Admiral Stavridis was the 16th Supreme Allied Commander at NATO and is Dean of the Fletcher School of Law and Diplomacy at Tufts University
In military parlance, a "missing man" formation is a poignant aerial tribute to a fallen comrade. A group of jets come flying toward the crowd, and suddenly one of them shears off into the sunset, leaving a symbolic empty spot in the formation. It is a sad reminder of the value of those we lose.
Today's State Department is in danger of becoming a missing man in the interagency formation. We need to move quickly to shore up this absolutely vital element of our national security. Storm clouds are gathering: a new Secretary with no diplomatic experience being obviously marginalized by the White House; massive budget-cut proposals; empty positions across the department, from top to bottom; little to no visible consultation on key diplomatic issues, from a one-China policy to a two-state solution in the Middle East; a growing tendency of global leaders to go to the White House instead of State; and a plethora of reports that Foggy Bottom is in the grips of low morale and true malaise. How dangerous is this state of affairs, and how can we correct it before it gets worse?
In terms of danger, I cannot think of a higher risk for the U.S. than to have widely perceived weakness emanating from the State Department. Our security is based on three key elements of engagement with the world, often called the three D's: defense, diplomacy and development. Defense, where hard power is housed, is the largest and best funded by far, with nearly $600 billion, more than 10 times the budget of State. Our soft power is dependent on the twin elements of diplomacy from State and development from the Agency for International Development (foreign aid and assistance comes in at less than $25 billion).
As a four-star combatant commander and senior defense leader for almost a decade, I watched the interplay of hard and soft power in peace and crisis. The ability to wield them together is crucial. When we have done so, the outcomes have been far better than when either is used alone: ending the furious wars in the Balkans in the 1990s and the virulent insurgency in Colombia, a vital ally of the U.S.
Where we have tried to use solutions that are hard-power-based, notably in Iraq after the fall of Saddam Hussein in 2003 and in Afghanistan when the Taliban threatened to overwhelm the fragile government in 2009, we have been far less successful. To build working alliances and coalitions, an effective State Department is essential.
First, Secretary Rex Tillerson must be given carte blanche to build his senior team. All Administrations have to balance obligations from the campaign with the desires of Cabinet officials, but the Trump team has been slow in filling top jobs everywhere. Given the press of international affairs and low morale, State should move to the front of the line.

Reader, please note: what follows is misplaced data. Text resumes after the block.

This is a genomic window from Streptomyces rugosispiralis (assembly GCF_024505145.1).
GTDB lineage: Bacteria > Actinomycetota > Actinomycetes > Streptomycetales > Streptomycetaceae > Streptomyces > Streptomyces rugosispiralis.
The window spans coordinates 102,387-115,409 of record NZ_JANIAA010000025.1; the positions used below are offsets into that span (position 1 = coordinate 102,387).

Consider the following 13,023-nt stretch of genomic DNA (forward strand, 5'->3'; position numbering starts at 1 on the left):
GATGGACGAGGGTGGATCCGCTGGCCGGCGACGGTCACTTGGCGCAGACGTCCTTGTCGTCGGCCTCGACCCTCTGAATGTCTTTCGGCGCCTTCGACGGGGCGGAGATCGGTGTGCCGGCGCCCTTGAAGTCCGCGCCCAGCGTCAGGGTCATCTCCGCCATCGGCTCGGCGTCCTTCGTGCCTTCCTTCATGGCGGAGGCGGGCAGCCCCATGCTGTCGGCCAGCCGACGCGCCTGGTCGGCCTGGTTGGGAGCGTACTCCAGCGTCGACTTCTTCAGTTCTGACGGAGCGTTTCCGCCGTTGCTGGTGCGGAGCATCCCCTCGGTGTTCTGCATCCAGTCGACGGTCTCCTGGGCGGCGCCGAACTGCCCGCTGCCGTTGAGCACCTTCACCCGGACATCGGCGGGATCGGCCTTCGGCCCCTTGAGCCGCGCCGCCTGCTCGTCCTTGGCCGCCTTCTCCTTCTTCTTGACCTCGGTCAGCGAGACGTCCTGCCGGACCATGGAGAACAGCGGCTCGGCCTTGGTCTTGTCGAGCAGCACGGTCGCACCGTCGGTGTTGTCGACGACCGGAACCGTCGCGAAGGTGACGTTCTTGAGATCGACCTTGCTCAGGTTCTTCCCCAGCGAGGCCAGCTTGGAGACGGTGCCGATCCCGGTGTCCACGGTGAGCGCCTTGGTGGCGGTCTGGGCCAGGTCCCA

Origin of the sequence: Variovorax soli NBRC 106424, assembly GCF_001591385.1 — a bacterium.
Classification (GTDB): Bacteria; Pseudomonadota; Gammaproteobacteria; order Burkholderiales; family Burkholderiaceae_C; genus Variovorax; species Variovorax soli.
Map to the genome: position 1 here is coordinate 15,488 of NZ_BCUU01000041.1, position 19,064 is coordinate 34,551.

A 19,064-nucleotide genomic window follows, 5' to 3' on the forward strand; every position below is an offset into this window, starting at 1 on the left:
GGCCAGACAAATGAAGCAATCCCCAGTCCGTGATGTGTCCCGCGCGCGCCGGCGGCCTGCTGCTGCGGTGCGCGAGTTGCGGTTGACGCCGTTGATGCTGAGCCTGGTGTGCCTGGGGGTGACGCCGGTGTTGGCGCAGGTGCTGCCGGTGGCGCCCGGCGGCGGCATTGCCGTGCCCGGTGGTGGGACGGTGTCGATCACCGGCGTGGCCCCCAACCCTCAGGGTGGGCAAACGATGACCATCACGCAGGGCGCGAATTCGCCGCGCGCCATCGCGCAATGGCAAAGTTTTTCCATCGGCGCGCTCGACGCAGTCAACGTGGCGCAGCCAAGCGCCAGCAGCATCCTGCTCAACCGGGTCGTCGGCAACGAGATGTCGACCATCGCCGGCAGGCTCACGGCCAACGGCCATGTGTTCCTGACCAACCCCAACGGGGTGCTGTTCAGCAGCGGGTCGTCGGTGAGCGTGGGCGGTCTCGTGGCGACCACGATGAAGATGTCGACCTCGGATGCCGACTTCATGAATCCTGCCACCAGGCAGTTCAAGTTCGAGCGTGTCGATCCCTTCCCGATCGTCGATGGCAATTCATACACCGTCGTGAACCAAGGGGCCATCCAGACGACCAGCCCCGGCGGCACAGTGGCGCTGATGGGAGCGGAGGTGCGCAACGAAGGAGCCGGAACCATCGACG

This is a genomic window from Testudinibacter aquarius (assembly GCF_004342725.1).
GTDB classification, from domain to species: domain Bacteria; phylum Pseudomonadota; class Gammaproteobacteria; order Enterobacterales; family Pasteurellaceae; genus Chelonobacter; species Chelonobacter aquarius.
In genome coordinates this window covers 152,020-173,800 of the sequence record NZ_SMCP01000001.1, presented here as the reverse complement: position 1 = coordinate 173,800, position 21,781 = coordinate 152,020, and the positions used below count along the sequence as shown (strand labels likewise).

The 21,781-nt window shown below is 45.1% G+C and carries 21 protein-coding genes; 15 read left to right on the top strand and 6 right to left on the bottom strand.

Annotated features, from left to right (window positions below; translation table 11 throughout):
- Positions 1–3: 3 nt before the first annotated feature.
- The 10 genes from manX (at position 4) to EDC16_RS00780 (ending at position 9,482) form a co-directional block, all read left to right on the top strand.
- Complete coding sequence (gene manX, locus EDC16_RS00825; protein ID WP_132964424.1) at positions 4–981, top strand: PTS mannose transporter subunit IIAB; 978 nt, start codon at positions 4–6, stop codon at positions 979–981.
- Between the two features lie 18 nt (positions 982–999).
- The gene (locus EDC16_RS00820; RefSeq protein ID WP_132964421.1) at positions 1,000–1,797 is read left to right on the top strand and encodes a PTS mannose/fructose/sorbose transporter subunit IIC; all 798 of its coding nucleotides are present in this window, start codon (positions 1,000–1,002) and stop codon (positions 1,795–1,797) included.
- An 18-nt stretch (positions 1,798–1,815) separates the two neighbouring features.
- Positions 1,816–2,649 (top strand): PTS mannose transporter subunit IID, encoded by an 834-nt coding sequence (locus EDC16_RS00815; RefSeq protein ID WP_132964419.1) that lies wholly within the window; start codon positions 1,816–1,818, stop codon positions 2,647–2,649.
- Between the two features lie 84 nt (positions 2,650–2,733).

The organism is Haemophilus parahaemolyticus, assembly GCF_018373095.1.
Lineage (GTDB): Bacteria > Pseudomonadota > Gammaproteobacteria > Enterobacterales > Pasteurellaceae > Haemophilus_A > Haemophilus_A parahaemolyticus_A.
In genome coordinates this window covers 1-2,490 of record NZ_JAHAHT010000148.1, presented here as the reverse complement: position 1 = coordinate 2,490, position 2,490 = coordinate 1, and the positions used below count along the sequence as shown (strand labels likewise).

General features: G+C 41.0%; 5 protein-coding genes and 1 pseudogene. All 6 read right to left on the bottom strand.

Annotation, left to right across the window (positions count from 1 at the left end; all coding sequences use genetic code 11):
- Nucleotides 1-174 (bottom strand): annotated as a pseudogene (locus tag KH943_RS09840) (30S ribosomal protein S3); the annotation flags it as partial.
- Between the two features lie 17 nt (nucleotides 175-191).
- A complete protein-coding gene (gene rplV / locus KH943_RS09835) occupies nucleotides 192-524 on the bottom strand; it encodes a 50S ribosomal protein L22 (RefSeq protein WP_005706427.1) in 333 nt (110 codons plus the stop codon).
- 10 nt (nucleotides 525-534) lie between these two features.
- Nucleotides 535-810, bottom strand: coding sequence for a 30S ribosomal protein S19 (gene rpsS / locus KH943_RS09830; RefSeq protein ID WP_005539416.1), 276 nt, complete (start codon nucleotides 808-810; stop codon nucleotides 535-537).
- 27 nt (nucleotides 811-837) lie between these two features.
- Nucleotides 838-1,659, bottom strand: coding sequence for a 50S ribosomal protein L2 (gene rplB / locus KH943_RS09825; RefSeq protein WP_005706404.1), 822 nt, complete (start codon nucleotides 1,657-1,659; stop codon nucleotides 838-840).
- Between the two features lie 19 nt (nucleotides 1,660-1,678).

Second, State should raise the public profile of the Secretary. Tillerson, with his superb background, could be a huge force for good. But there has been scant public engagement by the Secretary, taking a highly credible voice off the table. The world needs to see the Secretary in action, and that means taking a press pool abroad and giving occasional press conferences.
Third, budget cuts to State must be avoided, even if the Department of Defense has to bear them. As General James Mattis famously remarked in congressional testimony several years ago, cutting the budget at State only means buying more ammunition for Defense--a vastly less cost-effective expense. A huge cut to foreign aid--a tiny percentage of the overall budget--is likewise a mistake.
Fourth, the leaders of State, Defense, USAID and Homeland Security should hold a strategic summit to begin laying out a coherent, interagency security strategy, including intelligent integration of Homeland Security organizations (like the Coast Guard).
Finally, the President must make clear that he puts full faith in his Secretary of State. That means visibly seeking his counsel, bringing him to significant international meetings (like the upcoming NATO summit) and referring to him when discussing international events. At the moment, such White House attention is missing, and global leaders are losing confidence.
There is still time to reverse what journalist David Ignatius called an "agonizingly slow start," but the road to irrelevance is before us. Let's hope the White House gets in formation.
Stavridis is dean of the Fletcher School of Law and Diplomacy at Tufts University and a former Supreme Allied Commander at NATO